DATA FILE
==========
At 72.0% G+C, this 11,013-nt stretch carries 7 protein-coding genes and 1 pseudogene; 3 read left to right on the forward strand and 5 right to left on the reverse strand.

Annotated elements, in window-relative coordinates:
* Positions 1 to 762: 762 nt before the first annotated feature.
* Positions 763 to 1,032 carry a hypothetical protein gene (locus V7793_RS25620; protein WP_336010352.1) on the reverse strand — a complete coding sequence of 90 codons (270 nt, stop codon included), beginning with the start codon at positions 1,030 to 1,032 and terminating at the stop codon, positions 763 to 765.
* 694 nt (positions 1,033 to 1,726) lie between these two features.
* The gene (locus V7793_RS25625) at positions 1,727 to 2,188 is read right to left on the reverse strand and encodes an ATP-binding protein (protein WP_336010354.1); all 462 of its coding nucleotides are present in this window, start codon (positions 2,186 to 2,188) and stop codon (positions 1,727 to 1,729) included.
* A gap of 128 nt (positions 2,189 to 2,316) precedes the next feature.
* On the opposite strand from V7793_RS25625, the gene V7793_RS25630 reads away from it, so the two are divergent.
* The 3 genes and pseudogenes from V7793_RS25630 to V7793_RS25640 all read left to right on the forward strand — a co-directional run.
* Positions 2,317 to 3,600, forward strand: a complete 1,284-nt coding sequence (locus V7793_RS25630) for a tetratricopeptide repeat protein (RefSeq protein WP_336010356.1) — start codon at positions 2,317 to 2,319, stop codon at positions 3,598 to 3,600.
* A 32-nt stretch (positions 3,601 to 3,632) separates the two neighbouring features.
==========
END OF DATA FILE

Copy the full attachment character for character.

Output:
At 72.0% G+C, this 11,013-nt stretch carries 7 protein-coding genes and 1 pseudogene; 3 read left to right on the forward strand and 5 right to left on the reverse strand.

Annotated elements, in window-relative coordinates:
* Positions 1 to 762: 762 nt before the first annotated feature.
* Positions 763 to 1,032 carry a hypothetical protein gene (locus V7793_RS25620; protein WP_336010352.1) on the reverse strand — a complete coding sequence of 90 codons (270 nt, stop codon included), beginning with the start codon at positions 1,030 to 1,032 and terminating at the stop codon, positions 763 to 765.
* 694 nt (positions 1,033 to 1,726) lie between these two features.
* The gene (locus V7793_RS25625) at positions 1,727 to 2,188 is read right to left on the reverse strand and encodes an ATP-binding protein (protein WP_336010354.1); all 462 of its coding nucleotides are present in this window, start codon (positions 2,186 to 2,188) and stop codon (positions 1,727 to 1,729) included.
* A gap of 128 nt (positions 2,189 to 2,316) precedes the next feature.
* On the opposite strand from V7793_RS25625, the gene V7793_RS25630 reads away from it, so the two are divergent.
* The 3 genes and pseudogenes from V7793_RS25630 to V7793_RS25640 all read left to right on the forward strand — a co-directional run.
* Positions 2,317 to 3,600, forward strand: a complete 1,284-nt coding sequence (locus V7793_RS25630) for a tetratricopeptide repeat protein (RefSeq protein WP_336010356.1) — start codon at positions 2,317 to 2,319, stop codon at positions 3,598 to 3,600.
* A 32-nt stretch (positions 3,601 to 3,632) separates the two neighbouring features.